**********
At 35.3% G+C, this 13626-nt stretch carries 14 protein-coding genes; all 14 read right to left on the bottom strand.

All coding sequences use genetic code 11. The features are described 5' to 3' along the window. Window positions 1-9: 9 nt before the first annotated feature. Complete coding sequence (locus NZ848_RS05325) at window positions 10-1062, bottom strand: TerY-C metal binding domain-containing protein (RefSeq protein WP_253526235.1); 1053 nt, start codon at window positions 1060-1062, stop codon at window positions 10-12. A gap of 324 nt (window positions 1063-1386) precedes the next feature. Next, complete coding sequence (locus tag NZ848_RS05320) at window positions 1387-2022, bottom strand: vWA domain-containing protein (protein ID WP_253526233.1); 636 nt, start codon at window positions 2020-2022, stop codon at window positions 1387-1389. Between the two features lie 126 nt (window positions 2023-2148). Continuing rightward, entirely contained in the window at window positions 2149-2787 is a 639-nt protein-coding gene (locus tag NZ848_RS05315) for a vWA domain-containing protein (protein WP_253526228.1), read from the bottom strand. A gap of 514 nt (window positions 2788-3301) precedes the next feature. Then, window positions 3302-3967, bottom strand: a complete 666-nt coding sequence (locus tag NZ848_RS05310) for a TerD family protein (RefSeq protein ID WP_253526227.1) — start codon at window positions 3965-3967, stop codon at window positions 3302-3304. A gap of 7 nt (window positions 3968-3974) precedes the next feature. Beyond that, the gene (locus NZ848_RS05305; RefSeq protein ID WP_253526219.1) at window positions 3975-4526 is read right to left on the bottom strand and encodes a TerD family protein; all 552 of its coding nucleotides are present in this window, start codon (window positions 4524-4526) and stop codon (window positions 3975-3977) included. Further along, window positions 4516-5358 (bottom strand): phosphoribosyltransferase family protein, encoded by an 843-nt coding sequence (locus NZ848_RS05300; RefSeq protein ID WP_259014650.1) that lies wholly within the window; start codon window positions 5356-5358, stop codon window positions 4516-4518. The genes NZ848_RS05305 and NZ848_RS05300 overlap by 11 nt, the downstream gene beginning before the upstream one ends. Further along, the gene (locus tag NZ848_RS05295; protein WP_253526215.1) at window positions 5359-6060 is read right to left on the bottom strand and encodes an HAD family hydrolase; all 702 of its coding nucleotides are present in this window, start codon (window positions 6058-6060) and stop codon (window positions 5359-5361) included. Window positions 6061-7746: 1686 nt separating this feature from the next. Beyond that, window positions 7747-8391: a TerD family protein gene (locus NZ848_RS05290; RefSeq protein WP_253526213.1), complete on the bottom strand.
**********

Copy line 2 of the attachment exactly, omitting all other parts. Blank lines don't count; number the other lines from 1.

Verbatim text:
All coding sequences use genetic code 11. The features are described 5' to 3' along the window. Window positions 1-9: 9 nt before the first annotated feature. Complete coding sequence (locus NZ848_RS05325) at window positions 10-1062, bottom strand: TerY-C metal binding domain-containing protein (RefSeq protein WP_253526235.1); 1053 nt, start codon at window positions 1060-1062, stop codon at window positions 10-12. A gap of 324 nt (window positions 1063-1386) precedes the next feature. Next, complete coding sequence (locus tag NZ848_RS05320) at window positions 1387-2022, bottom strand: vWA domain-containing protein (protein ID WP_253526233.1); 636 nt, start codon at window positions 2020-2022, stop codon at window positions 1387-1389. Between the two features lie 126 nt (window positions 2023-2148). Continuing rightward, entirely contained in the window at window positions 2149-2787 is a 639-nt protein-coding gene (locus tag NZ848_RS05315) for a vWA domain-containing protein (protein WP_253526228.1), read from the bottom strand. A gap of 514 nt (window positions 2788-3301) precedes the next feature. Then, window positions 3302-3967, bottom strand: a complete 666-nt coding sequence (locus tag NZ848_RS05310) for a TerD family protein (RefSeq protein ID WP_253526227.1) — start codon at window positions 3965-3967, stop codon at window positions 3302-3304. A gap of 7 nt (window positions 3968-3974) precedes the next feature. Beyond that, the gene (locus NZ848_RS05305; RefSeq protein ID WP_253526219.1) at window positions 3975-4526 is read right to left on the bottom strand and encodes a TerD family protein; all 552 of its coding nucleotides are present in this window, start codon (window positions 4524-4526) and stop codon (window positions 3975-3977) included. Further along, window positions 4516-5358 (bottom strand): phosphoribosyltransferase family protein, encoded by an 843-nt coding sequence (locus NZ848_RS05300; RefSeq protein ID WP_259014650.1) that lies wholly within the window; start codon window positions 5356-5358, stop codon window positions 4516-4518. The genes NZ848_RS05305 and NZ848_RS05300 overlap by 11 nt, the downstream gene beginning before the upstream one ends. Further along, the gene (locus tag NZ848_RS05295; protein WP_253526215.1) at window positions 5359-6060 is read right to left on the bottom strand and encodes an HAD family hydrolase; all 702 of its coding nucleotides are present in this window, start codon (window positions 6058-6060) and stop codon (window positions 5359-5361) included. Window positions 6061-7746: 1686 nt separating this feature from the next. Beyond that, window positions 7747-8391: a TerD family protein gene (locus NZ848_RS05290; RefSeq protein WP_253526213.1), complete on the bottom strand.